Recently our city started a great new recycling program. It is called the “The green bin” and it is for all biodegradable products. The great thing is diapers are included. They take the biodegradable core out (and the poop) and recycle the outer plastic.

  7. Hi Rob…well, I dont blame you for not liking poop, its not the greatest thing in the world. But how cool is it that your city has biodegradeable bins..what city do you live in?

    I am sure if more cities would do that, more people would at least recycle their disposables, if thats what they choose to use.

  8. This is really interesting, especially being we are expecting our 12th baby! I will be checking into this.

    Found you through the Pregnancy Carnival. 🙂

  9. Hi David

    My name is Jason Graham-Nye and I am one of the founders over here at gDiapers. Thanks so much for mentioning the diapers. I really appreciate it. If you know anyone test driving them please pass on to them that we are here in Portland, Oregon and ready to answer any quesitons.
    We and the product are from Australia where the product has been available since 1991.
    And for anyone with poor or dodgy plumbing, tossing the flushable is still better than tossing a disposable diaper as there is no plastic in the product. In soil burial trials the product biodegrades in 50-150 days.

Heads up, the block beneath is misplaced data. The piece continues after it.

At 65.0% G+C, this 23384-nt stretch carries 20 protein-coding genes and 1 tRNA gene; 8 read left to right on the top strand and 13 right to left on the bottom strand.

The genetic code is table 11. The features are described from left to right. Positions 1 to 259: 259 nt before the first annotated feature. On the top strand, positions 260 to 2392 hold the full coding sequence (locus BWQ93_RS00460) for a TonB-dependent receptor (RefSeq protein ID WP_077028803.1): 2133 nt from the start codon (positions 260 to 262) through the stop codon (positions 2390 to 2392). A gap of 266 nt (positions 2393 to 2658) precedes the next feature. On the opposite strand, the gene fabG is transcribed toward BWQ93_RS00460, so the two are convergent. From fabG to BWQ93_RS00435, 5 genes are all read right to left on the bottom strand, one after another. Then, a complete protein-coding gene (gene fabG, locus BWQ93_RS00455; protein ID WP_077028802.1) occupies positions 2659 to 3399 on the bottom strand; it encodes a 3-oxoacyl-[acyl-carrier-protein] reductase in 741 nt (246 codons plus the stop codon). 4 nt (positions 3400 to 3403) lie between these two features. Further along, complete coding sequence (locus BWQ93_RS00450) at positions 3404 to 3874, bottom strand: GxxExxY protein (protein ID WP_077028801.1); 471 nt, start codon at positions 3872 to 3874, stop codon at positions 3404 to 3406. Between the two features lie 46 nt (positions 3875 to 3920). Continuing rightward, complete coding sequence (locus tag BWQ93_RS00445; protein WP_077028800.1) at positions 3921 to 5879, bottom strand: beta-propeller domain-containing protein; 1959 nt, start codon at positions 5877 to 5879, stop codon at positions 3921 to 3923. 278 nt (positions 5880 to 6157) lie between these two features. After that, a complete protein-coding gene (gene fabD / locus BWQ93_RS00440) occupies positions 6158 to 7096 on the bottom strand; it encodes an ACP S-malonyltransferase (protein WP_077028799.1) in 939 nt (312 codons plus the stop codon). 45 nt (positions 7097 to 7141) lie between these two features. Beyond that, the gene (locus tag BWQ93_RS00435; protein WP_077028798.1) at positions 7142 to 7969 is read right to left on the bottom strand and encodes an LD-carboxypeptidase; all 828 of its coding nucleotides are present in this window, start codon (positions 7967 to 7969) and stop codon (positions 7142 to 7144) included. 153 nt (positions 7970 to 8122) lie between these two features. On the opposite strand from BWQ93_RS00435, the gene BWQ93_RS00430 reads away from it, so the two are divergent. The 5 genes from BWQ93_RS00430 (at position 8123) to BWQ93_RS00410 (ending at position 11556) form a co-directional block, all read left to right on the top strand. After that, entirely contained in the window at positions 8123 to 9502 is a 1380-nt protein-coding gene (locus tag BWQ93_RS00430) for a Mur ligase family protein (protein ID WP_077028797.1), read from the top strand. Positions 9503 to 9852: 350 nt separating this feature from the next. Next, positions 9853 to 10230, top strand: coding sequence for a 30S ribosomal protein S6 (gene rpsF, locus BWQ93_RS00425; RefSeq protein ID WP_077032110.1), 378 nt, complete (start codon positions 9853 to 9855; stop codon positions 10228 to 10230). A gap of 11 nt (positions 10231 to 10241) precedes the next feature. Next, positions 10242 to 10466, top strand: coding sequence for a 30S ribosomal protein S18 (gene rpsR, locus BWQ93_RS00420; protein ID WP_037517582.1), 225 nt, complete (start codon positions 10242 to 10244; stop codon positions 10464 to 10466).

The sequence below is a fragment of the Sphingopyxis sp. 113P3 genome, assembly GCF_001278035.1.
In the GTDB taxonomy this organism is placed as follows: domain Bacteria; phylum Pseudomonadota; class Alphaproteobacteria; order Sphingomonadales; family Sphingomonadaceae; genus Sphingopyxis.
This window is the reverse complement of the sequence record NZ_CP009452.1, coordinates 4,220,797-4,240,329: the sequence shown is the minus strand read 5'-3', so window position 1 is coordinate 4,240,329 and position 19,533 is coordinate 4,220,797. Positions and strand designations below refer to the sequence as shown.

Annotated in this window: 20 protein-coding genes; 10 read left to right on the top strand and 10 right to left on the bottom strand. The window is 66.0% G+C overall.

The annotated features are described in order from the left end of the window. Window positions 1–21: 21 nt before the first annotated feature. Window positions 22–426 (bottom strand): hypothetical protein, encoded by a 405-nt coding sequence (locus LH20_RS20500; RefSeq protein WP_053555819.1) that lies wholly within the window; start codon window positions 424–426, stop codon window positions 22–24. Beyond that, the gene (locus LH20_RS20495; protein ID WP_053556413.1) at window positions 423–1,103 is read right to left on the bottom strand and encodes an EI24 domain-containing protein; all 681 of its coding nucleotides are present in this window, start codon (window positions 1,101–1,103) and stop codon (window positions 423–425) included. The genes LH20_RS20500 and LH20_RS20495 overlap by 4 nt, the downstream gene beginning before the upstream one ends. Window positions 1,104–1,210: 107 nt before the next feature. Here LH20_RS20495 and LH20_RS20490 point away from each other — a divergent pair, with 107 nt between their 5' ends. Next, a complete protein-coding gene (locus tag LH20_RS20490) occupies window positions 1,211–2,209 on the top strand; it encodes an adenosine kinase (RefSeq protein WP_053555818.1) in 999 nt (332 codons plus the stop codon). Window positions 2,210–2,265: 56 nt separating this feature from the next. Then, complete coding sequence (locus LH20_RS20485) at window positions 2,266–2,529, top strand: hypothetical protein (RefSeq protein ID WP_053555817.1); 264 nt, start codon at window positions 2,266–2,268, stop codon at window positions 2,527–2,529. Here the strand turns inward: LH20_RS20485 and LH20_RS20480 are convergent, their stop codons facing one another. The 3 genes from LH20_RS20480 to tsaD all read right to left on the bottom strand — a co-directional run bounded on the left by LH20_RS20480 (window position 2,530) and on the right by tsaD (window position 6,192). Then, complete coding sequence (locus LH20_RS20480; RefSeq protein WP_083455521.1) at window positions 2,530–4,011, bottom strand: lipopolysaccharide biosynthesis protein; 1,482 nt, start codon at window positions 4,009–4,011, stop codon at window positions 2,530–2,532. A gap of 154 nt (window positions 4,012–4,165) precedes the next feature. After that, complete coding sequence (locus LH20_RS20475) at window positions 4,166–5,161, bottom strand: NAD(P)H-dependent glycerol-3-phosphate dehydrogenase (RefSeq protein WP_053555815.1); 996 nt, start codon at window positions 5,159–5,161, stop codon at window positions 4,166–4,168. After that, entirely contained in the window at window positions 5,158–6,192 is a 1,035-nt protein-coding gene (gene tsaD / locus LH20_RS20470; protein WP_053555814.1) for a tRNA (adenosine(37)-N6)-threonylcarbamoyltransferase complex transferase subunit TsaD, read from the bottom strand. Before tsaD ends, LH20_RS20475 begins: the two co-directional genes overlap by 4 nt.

Cheers

    Jason

  10. Hi Whit

    Well, as for worrying about your septic, they are biodegradeable, so they will decompose along with everything else, they wont fill it up.

    As for washing them, yes, you would need hot water. And while I understand your concern about the energy bill, the damage that disposables do to the environment is WAY worse than what hot water can do to our wallets. Disposables do not biodegrade, they just sit and stew in landfills, releasing toxins and plastics into the ground. Also, they are made from petroleum, which for me, is the true killer…I dont really want my baby’s butt to sit in an oil product all day.

    We wash everything in cold now…but come baby time, its hot water all the way. Its better for the environment, better for the baby, and truthfully, I am not sure that being boxes and boxes of disposables is any cheaper than your hot water bill. Might be something to look into. Good luck and remember, its your baby we are talking about!

    Oh, and the post by Jason is from one of the founders of g-diapers…might want to drop them an email with your concerns.

  11. I am due to deliver my first child in November and I am torn on the diaper issue. My husband and I currently wash all of our laundry on cold to save energy. Though washable diapers sound great for decreased waste (the g diaper included), you have to wash them on hot… sometimes twice. This would make our electric bill skyrocket. Plus, I worry about my good ole Vermont septic system with the g diapers.

    Has anyone tried them that can provide feedback? I want to try them, but I feel I need to hear a testimony before making the purchase.